The new NVIDIA GeForce GTX 1080 and GTX 1070 GPU's are out and I've received a lot of questions about NAMD performance. The short answer is -- performance is great! I've got some numbers to back that up below. We've got new Broadwell Xeon and Core-i7 CPU's thrown into the mix too. The new hardware refresh gives a nice step up in performance.

Read this article at https://www.pugetsystems.com/guides/803
Dr Donald Kinghorn (Scientific Computing Advisor)

GTX 1080 CUDA performance on Linux (Ubuntu 16.04) preliminary results (nbody and NAMD)

Written on May 27, 2016 by Dr Donald Kinghorn

Just got a NVIDIA GTX 1080 for testing. I hacked up an install with Ubuntu 16.04 and CUDA 7.5 along with a beta display driver that works! First run after compiling the cuda samples nbody gave 5816 GFLOP/s! A GTX 980 on the same system does 2572 GFLOP/s. However, it's not all good news ...

Read this article at https://www.pugetsystems.com/guides/801
Dr Donald Kinghorn (Scientific Computing Advisor)

Intel Broadwell Xeon E5 2600v4 performance test

Written on May 18, 2016 by Dr Donald Kinghorn

The Intel Xeon E5 2600 v4 Broadwell processors are finally available. My first Linpack testing with a E5-2687W v4 shows a greater than 35% performance increase over the v3 Haswell version! And, it's the same price as the v3 version! It's significantly better than expected.

Read this article at https://www.pugetsystems.com/guides/775
Dr Donald Kinghorn (Scientific Computing Advisor)

NVIDIA CUDA with Ubuntu 16.04 beta on a laptop (if you just cannot wait)

Written on March 8, 2016 by Dr Donald Kinghorn

I was preparing a Puget Systems Traverse Skylake based laptop for GPU accelerated molecular dynamics demos at the upcoming ACS meeting and decided to see if I could get Ubuntu 16.04 beta working with NVIDIA CUDA 7.5. It worked!

Read this article at https://www.pugetsystems.com/guides/733
Dr Donald Kinghorn (Scientific Computing Advisor)

Windows 10 with Xeon Phi

Written on November 13, 2015 by Dr Donald Kinghorn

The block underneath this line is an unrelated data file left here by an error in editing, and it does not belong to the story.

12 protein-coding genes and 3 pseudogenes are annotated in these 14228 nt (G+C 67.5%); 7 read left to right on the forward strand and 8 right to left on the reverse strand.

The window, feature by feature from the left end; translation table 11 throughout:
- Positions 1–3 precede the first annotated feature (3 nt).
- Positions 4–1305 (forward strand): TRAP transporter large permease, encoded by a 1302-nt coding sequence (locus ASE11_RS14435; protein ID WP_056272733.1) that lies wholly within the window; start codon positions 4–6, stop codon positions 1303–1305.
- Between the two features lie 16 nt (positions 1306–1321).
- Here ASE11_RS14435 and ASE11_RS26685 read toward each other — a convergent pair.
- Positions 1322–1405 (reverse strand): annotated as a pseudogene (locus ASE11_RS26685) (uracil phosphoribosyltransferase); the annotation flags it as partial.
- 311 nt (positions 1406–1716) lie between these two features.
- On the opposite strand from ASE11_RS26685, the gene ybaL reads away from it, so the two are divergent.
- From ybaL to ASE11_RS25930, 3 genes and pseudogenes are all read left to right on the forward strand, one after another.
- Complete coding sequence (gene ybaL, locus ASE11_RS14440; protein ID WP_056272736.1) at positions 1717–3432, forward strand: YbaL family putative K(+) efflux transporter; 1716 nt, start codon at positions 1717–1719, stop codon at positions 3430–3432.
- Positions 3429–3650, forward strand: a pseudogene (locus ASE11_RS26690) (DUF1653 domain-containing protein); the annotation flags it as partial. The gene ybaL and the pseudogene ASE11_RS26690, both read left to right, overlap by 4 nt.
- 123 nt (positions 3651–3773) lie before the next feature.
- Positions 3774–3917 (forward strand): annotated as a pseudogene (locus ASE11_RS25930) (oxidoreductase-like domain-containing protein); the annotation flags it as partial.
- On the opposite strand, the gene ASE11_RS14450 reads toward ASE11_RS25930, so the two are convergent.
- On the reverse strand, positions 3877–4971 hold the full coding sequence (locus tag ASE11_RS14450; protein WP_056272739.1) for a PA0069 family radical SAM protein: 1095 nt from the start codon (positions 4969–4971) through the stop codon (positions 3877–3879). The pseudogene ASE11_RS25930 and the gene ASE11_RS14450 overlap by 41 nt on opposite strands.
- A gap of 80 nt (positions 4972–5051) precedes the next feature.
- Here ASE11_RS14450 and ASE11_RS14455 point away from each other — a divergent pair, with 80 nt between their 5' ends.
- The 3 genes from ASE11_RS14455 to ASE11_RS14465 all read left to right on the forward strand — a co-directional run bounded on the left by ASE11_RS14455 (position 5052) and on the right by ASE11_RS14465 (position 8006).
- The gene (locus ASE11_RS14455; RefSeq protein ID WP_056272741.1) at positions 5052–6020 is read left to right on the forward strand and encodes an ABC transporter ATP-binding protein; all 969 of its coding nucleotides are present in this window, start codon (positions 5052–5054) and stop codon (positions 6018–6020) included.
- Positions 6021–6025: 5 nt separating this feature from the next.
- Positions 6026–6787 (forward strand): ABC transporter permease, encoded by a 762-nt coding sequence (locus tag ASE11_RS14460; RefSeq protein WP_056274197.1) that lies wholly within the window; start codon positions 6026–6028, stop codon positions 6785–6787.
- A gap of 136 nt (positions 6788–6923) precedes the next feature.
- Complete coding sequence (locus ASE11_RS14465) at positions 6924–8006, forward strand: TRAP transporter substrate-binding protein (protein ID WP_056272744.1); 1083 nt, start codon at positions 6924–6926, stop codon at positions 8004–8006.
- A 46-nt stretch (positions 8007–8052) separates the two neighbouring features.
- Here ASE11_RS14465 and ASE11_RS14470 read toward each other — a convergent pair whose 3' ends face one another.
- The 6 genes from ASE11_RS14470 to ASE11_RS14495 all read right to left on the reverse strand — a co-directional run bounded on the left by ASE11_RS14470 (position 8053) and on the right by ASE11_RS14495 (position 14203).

Can you use an Intel Xeon Phi with Windows 10? Yes, you can. However, just because you can do something, doesn't mean that you should do it! I did a set up and a little testing mainly just to see if it would work -- it does!

Read this article at https://www.pugetsystems.com/guides/719
Dr Donald Kinghorn (Scientific Computing Advisor)

Molecular Dynamics Performance on GPU Workstations -- NAMD

Written on October 27, 2015 by Dr Donald Kinghorn

Molecular Dynamics programs can achieve very good performance on modern GPU accelerated workstations giving job performance that was only achievable using CPU compute clusters only a few years ago. The group at UIUC working on NAMD were early pioneers of using GPU's for compute acceleration and NAMD has very good performance acceleration using NVIDIA CUDA. We show you how good that performance is on modern Nvidia GPU's

Read this article at https://www.pugetsystems.com/guides/682
Dr Donald Kinghorn (Scientific Computing Advisor)

OpenACC for free! -- NVIDIA OpenACC Toolkit

Written on July 14, 2015 by Dr Donald Kinghorn

NVIDIA and PGI are offering "PGI Accelerator with OpenACC" free to academia (or 90 day trial for commercial users) under the banner "NVIDIA OpenACC Toolkit". It's about time!

Read this article at https://www.pugetsystems.com/guides/670
Dr Donald Kinghorn (Scientific Computing Advisor)